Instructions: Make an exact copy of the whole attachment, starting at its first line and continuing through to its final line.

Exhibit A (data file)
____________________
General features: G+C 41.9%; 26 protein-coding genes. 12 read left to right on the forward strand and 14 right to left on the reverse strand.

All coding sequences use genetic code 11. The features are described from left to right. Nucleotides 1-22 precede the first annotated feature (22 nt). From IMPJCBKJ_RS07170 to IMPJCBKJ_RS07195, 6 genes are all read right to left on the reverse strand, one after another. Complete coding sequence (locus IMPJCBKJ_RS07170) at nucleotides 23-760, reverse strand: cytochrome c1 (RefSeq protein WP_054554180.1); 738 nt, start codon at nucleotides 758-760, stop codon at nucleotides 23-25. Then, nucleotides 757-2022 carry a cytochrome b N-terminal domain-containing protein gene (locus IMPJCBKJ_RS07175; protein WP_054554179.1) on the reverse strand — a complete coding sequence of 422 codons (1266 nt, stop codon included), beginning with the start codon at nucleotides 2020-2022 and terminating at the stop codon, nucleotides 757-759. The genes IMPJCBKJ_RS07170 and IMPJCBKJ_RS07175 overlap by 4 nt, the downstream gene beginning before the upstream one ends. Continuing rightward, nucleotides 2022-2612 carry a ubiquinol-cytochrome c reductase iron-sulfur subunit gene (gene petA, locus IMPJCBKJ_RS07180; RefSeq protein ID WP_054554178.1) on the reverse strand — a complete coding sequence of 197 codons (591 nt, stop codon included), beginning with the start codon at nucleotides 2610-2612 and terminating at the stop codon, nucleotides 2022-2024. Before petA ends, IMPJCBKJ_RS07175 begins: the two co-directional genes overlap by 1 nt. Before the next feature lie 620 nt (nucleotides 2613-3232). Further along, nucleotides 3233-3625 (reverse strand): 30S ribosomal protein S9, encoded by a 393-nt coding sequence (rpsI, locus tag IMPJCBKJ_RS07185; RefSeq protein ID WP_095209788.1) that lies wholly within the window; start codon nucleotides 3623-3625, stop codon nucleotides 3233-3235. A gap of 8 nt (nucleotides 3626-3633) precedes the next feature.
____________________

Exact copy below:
General features: G+C 41.9%; 26 protein-coding genes. 12 read left to right on the forward strand and 14 right to left on the reverse strand.

All coding sequences use genetic code 11. The features are described from left to right. Nucleotides 1-22 precede the first annotated feature (22 nt). From IMPJCBKJ_RS07170 to IMPJCBKJ_RS07195, 6 genes are all read right to left on the reverse strand, one after another. Complete coding sequence (locus IMPJCBKJ_RS07170) at nucleotides 23-760, reverse strand: cytochrome c1 (RefSeq protein WP_054554180.1); 738 nt, start codon at nucleotides 758-760, stop codon at nucleotides 23-25. Then, nucleotides 757-2022 carry a cytochrome b N-terminal domain-containing protein gene (locus IMPJCBKJ_RS07175; protein WP_054554179.1) on the reverse strand — a complete coding sequence of 422 codons (1266 nt, stop codon included), beginning with the start codon at nucleotides 2020-2022 and terminating at the stop codon, nucleotides 757-759. The genes IMPJCBKJ_RS07170 and IMPJCBKJ_RS07175 overlap by 4 nt, the downstream gene beginning before the upstream one ends. Continuing rightward, nucleotides 2022-2612 carry a ubiquinol-cytochrome c reductase iron-sulfur subunit gene (gene petA, locus IMPJCBKJ_RS07180; RefSeq protein ID WP_054554178.1) on the reverse strand — a complete coding sequence of 197 codons (591 nt, stop codon included), beginning with the start codon at nucleotides 2610-2612 and terminating at the stop codon, nucleotides 2022-2024. Before petA ends, IMPJCBKJ_RS07175 begins: the two co-directional genes overlap by 1 nt. Before the next feature lie 620 nt (nucleotides 2613-3232). Further along, nucleotides 3233-3625 (reverse strand): 30S ribosomal protein S9, encoded by a 393-nt coding sequence (rpsI, locus tag IMPJCBKJ_RS07185; RefSeq protein ID WP_095209788.1) that lies wholly within the window; start codon nucleotides 3623-3625, stop codon nucleotides 3233-3235. A gap of 8 nt (nucleotides 3626-3633) precedes the next feature.